Top-ranking three-time Olympic sailor Armando Ortolano, one of the founders of the Greek Isles Yachting company, says that Athens is a unique yachting destination. Its docks are exceptionally close to the Saronic islands and city sights, an advantage that has kept interest stable despite adversity that has kept investments at bay.
“We’re doing our best to keep business afloat with 20 percent cheaper charter rates since before the economic crisis began,” he says. “This means that a yacht with a capacity to carry six people can now be leased for 1,500 euros per week, meaning 200 euros per person for seven days, and with a skipper to boot!” Best yet, 2016 is the year of innovation for his company, which is planning to offer a “lifetime memories in a day” package, offering tailor-made options for day trips such as fishing and scuba diving.
5. All Roads Lead to Athens
Athens moved up a notch to second place in the prestigious European Best Destinations 2016, the Brussels-based electronic pool seeking the best of European culture and tourism. Elpida Rekka, of the City of Athens Convention and Visitors Bureau, points to the iconic Acropolis as just the tip of the iceberg when it comes to the beauty of the city. A myriad of other offerings include affordable museums and archaeological sites, a high rate of Michelin-starred restaurants, a brilliant city-sea combination with a 55km of scenic coastal road stretch dubbed the Athens Riviera.
Now just behind Zadar in Croatia in the European Best Destinations rankings, Athens is eyeing gold in 2017.
6. Hospitality is in the Blood
The ancient Greek Stoics regarded hospitality as a gods-given right for foreigners, sanctioned by Zeus himself. Refusing to abide by this was hubris. The notion is so deeply engrained in the Grecian psyche that – despite cash flow problems – there’s usually a local entry near the top of the awards in any hospitality industry ranking.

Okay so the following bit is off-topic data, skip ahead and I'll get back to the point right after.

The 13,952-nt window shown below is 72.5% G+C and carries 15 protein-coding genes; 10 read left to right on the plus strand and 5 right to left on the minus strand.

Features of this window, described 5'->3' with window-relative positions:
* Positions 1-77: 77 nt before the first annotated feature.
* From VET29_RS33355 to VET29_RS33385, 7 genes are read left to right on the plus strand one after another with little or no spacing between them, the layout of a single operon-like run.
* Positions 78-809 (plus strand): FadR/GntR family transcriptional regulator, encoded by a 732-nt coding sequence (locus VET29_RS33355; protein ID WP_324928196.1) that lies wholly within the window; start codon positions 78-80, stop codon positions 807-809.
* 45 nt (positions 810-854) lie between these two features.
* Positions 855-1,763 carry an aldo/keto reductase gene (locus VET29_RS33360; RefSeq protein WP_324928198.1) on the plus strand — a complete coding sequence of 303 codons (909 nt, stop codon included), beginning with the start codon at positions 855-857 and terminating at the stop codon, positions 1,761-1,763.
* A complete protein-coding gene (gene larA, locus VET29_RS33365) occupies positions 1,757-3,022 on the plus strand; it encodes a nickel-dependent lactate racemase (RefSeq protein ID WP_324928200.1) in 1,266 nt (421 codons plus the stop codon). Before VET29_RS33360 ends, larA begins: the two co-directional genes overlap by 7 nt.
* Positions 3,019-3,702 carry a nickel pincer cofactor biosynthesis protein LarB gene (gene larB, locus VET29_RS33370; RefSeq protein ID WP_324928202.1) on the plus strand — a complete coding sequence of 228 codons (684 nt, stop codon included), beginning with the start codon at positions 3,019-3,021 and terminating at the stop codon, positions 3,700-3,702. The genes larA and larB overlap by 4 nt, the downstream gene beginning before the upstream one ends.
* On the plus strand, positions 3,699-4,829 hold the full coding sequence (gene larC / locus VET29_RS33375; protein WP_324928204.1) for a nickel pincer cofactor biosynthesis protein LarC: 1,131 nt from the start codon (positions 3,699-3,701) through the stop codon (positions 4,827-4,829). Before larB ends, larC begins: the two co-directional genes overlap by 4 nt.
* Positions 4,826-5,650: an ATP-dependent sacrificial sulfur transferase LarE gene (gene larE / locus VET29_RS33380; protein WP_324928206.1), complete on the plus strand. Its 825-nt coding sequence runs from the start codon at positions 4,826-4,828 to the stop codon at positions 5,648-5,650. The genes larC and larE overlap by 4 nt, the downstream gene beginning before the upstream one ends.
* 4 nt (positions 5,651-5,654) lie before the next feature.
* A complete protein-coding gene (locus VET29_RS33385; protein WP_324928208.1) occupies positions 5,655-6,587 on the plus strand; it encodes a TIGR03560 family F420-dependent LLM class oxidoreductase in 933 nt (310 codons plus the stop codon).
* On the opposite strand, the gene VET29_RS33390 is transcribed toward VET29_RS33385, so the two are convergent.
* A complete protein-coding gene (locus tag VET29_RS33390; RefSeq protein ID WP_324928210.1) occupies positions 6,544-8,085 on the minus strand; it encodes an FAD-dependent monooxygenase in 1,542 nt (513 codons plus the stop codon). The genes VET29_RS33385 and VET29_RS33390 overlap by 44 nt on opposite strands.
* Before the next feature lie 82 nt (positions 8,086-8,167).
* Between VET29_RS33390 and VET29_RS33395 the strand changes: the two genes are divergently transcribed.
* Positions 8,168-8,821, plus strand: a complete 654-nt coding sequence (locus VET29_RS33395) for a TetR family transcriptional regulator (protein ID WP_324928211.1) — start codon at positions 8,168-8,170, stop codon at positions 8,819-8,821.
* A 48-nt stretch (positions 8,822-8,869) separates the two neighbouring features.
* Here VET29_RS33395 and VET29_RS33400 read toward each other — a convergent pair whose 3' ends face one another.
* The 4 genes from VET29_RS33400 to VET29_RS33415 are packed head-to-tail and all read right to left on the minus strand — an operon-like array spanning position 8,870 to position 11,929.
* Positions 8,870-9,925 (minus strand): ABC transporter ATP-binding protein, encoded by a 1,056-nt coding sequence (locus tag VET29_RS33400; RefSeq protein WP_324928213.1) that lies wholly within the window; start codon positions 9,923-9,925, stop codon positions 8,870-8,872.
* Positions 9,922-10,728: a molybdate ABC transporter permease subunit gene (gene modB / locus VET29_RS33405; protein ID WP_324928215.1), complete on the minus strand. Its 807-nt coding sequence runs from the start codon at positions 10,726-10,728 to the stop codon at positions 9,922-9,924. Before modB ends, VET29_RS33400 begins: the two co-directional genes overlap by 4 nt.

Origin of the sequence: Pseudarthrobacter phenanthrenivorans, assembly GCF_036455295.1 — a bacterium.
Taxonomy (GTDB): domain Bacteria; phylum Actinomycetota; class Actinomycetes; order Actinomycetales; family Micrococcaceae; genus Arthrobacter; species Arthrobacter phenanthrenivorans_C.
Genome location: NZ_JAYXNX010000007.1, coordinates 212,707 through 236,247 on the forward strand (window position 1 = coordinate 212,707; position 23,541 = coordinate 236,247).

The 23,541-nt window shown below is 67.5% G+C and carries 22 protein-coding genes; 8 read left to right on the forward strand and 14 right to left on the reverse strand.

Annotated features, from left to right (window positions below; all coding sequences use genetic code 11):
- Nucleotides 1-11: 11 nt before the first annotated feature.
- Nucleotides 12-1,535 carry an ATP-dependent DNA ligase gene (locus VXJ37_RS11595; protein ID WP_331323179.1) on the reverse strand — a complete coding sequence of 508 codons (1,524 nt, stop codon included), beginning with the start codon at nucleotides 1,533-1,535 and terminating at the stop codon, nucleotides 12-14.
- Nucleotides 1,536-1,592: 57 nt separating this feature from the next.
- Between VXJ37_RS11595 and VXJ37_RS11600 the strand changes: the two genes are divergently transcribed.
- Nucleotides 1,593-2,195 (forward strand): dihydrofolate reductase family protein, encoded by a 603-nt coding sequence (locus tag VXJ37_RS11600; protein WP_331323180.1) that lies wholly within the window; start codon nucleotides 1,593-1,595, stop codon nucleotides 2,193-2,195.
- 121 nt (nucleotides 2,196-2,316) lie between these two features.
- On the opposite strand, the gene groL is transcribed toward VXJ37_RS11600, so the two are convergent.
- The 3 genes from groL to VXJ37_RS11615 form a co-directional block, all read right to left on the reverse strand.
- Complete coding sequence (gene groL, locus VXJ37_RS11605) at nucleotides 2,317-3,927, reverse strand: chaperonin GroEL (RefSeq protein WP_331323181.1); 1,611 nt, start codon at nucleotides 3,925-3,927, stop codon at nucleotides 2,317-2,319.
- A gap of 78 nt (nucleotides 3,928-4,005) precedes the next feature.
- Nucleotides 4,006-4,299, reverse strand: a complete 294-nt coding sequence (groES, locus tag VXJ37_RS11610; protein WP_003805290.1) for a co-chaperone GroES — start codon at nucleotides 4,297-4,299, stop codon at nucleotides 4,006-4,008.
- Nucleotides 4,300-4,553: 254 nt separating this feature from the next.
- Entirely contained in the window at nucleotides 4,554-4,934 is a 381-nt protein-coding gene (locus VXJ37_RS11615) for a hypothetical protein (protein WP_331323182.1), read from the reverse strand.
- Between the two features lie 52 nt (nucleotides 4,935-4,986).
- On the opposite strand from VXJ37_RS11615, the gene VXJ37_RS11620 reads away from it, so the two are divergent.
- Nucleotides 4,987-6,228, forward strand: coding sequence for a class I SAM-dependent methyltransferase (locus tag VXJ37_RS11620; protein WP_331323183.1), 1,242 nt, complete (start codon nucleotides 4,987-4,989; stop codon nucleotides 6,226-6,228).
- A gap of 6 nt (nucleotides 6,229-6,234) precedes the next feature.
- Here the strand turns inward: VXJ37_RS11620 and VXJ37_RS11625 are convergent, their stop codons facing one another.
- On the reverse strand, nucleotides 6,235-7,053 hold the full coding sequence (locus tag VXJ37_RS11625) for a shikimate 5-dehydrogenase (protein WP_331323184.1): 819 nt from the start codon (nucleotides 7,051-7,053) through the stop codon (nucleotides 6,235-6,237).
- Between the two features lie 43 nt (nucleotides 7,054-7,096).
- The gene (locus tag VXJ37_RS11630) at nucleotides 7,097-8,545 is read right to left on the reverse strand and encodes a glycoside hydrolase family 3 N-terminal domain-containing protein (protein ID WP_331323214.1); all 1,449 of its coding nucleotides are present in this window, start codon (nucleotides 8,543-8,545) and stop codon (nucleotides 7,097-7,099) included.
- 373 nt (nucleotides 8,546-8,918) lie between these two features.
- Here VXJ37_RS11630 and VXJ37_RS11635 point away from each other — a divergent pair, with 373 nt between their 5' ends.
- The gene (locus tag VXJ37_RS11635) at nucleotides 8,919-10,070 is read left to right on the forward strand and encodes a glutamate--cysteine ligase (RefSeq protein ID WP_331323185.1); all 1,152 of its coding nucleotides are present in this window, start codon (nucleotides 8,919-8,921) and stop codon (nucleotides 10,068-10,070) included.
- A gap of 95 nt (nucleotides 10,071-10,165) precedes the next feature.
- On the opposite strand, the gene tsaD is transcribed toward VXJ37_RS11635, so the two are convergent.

Accolades keep coming with Achtis Hotel, in Halkidiki in northern Greece, and Canaves Oia Hotel, on Santorini, ranked 5th and 12th, respectively, in TripAdvisor’s top 25 hotels worldwide listing for 2016. Meanwhile, Amathus Beach Hotel in Rhodes and Grace Santorini Hotel rated highly in the 6th European Hospitality Awards. Another four Greek hotels took titles at the coveted Historic Hotels of Europe (HHE) awards in 2016: Allegory Boutique Hotel on Rhodes, Marpessa Smart Luxury Hotel in Agrinio (three awards), Aigialos Hotel in Santorini and Villa Galini in Halkidiki.
7. Less Money, More Innovation
The financial crisis may have made life difficult for the locals, but it has also made them far more inventive when it comes to tourism. Sites like dopios.gr and initiatives such as This is My Athens have paved the way for a new brand of tailor-made tourism that is ripe for the picking. These sites connect travelers with a community of local storytellers offering the real spirit of post-crisis Greece to the world.
Always hospitable, tech-savvy Greeks have now gone digital to showcase their cities to foreign visitors with treks to graffiti-laden anarchist quarter of Exarchia in Athens or a dinner invitation to where else but yiayia’s kitchen, where granny’s home-cooked meal rivals that of any Michelin-starred chef.